Many of us were frustrated, yet instead of accepting the ban, I worked to educate my superiors by sharing the ways we were using texting for educational purposes. I wrote an article explaining how cells could be used to enhance the work of educational leaders (these ideas are covered later in this book) that was shared both in my blog and in Gotham Schools, a local source for education news. Good news! After sharing ways educational leaders were using texting to work more effectively, our texting ability was reinstated for those who indicated they were using cell phones for such purposes.
Today I embed the use of cell phones into the work I do with teachers and students. At my training center I bring students and adults together in an environment of respect, trust, learning and we are a fully “No Ban Zone.” I have seen first hand the excitement, creativity, and learning that occurs when adults and students are trusted and empowered to use the tools they choose. I’m not alone. Educators across the world (many of whom you’ll hear about in this book) are harnessing the power of student-owned devices like cell phones for learning with great success.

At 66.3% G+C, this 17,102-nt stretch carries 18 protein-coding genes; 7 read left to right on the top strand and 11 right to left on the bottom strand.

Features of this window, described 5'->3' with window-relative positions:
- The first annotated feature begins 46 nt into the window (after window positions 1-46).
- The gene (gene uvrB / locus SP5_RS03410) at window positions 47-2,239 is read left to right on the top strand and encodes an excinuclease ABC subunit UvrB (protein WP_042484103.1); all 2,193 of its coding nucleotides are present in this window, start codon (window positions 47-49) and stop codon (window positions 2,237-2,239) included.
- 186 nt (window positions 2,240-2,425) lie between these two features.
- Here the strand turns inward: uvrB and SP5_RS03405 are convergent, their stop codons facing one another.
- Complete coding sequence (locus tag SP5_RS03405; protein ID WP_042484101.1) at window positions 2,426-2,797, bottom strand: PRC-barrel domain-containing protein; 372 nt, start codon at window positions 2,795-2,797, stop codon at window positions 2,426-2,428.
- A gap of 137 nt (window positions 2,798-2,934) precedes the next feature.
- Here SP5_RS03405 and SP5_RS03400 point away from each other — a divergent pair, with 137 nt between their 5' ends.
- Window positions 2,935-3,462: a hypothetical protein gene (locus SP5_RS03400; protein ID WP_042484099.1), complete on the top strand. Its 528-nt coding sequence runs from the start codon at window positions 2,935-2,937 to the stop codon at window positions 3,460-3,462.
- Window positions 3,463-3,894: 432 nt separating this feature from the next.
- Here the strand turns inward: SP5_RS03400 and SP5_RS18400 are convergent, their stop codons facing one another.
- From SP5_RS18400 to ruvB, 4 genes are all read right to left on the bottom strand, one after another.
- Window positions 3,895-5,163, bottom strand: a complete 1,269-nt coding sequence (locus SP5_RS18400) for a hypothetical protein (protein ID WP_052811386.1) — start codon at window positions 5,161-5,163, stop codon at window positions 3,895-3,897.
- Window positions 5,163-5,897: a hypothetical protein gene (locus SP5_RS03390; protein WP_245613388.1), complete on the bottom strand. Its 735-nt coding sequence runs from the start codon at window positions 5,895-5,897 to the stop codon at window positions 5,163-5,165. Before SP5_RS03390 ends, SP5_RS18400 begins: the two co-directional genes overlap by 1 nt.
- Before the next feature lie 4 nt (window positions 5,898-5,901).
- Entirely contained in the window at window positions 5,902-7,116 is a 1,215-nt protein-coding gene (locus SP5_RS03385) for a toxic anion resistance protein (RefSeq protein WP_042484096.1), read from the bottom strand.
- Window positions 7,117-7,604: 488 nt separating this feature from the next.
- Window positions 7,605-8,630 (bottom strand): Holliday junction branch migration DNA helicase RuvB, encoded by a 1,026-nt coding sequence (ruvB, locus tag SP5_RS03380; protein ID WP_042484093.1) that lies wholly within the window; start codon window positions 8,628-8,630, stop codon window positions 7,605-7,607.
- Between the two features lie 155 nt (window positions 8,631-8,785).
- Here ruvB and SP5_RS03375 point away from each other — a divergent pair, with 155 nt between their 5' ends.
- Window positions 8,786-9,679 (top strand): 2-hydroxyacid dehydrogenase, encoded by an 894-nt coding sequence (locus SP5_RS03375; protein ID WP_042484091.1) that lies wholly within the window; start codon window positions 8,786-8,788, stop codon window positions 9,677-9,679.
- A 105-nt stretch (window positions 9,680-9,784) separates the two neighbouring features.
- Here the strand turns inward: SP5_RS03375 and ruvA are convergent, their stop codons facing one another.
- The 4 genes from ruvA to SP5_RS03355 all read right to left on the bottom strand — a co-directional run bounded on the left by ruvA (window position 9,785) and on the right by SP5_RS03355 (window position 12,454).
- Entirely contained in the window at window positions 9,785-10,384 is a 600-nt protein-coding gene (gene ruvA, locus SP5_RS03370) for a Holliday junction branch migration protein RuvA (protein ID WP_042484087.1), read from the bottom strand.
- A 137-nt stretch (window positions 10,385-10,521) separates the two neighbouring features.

I believe we should empower school leaders, teachers, students, and their families to use the best tools they have available to them for learning. It is my hope to inspire others to not only think outside the ban but to work to break the bans that are unnecessarily and unfairly holding our 21st century children in the world of their teacher’s, leader’s, and policymaker’s pasts.
Check out Teaching Generation Text: Using Cell Phones to Enhance Learning for more ideas about thinking outside the ban to harness the power of student-owned devices for learning including policies, contracts, management ideas, and research.